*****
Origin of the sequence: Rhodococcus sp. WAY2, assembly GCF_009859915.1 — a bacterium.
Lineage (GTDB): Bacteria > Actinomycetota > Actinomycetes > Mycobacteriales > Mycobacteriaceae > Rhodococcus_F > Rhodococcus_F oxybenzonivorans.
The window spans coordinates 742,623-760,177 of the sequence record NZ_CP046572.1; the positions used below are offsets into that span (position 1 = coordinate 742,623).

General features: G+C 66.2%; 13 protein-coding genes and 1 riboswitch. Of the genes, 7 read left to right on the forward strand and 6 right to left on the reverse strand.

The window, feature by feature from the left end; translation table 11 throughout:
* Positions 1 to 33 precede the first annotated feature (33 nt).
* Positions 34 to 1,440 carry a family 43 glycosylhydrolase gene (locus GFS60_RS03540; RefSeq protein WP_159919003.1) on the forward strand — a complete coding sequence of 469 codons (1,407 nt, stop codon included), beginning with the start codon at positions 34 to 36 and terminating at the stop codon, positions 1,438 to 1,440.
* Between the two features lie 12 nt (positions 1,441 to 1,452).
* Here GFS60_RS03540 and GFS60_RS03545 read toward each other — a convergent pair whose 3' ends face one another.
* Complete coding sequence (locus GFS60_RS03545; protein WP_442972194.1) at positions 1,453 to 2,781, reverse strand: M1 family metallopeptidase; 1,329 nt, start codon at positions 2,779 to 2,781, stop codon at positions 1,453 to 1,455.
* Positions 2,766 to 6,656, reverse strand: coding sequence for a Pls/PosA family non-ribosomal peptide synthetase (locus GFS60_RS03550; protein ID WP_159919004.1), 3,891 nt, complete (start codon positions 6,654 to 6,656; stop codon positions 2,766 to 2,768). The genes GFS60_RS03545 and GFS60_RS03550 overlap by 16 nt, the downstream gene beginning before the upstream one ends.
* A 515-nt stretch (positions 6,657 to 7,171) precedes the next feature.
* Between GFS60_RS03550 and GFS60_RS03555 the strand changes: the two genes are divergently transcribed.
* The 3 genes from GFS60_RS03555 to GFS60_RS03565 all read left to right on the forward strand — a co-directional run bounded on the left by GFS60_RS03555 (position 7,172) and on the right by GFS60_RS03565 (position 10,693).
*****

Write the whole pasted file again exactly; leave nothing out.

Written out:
Origin of the sequence: Rhodococcus sp. WAY2, assembly GCF_009859915.1 — a bacterium.
Lineage (GTDB): Bacteria > Actinomycetota > Actinomycetes > Mycobacteriales > Mycobacteriaceae > Rhodococcus_F > Rhodococcus_F oxybenzonivorans.
The window spans coordinates 742,623-760,177 of the sequence record NZ_CP046572.1; the positions used below are offsets into that span (position 1 = coordinate 742,623).

General features: G+C 66.2%; 13 protein-coding genes and 1 riboswitch. Of the genes, 7 read left to right on the forward strand and 6 right to left on the reverse strand.

The window, feature by feature from the left end; translation table 11 throughout:
* Positions 1 to 33 precede the first annotated feature (33 nt).
* Positions 34 to 1,440 carry a family 43 glycosylhydrolase gene (locus GFS60_RS03540; RefSeq protein WP_159919003.1) on the forward strand — a complete coding sequence of 469 codons (1,407 nt, stop codon included), beginning with the start codon at positions 34 to 36 and terminating at the stop codon, positions 1,438 to 1,440.
* Between the two features lie 12 nt (positions 1,441 to 1,452).
* Here GFS60_RS03540 and GFS60_RS03545 read toward each other — a convergent pair whose 3' ends face one another.
* Complete coding sequence (locus GFS60_RS03545; protein WP_442972194.1) at positions 1,453 to 2,781, reverse strand: M1 family metallopeptidase; 1,329 nt, start codon at positions 2,779 to 2,781, stop codon at positions 1,453 to 1,455.
* Positions 2,766 to 6,656, reverse strand: coding sequence for a Pls/PosA family non-ribosomal peptide synthetase (locus GFS60_RS03550; protein ID WP_159919004.1), 3,891 nt, complete (start codon positions 6,654 to 6,656; stop codon positions 2,766 to 2,768). The genes GFS60_RS03545 and GFS60_RS03550 overlap by 16 nt, the downstream gene beginning before the upstream one ends.
* A 515-nt stretch (positions 6,657 to 7,171) precedes the next feature.
* Between GFS60_RS03550 and GFS60_RS03555 the strand changes: the two genes are divergently transcribed.
* The 3 genes from GFS60_RS03555 to GFS60_RS03565 all read left to right on the forward strand — a co-directional run bounded on the left by GFS60_RS03555 (position 7,172) and on the right by GFS60_RS03565 (position 10,693).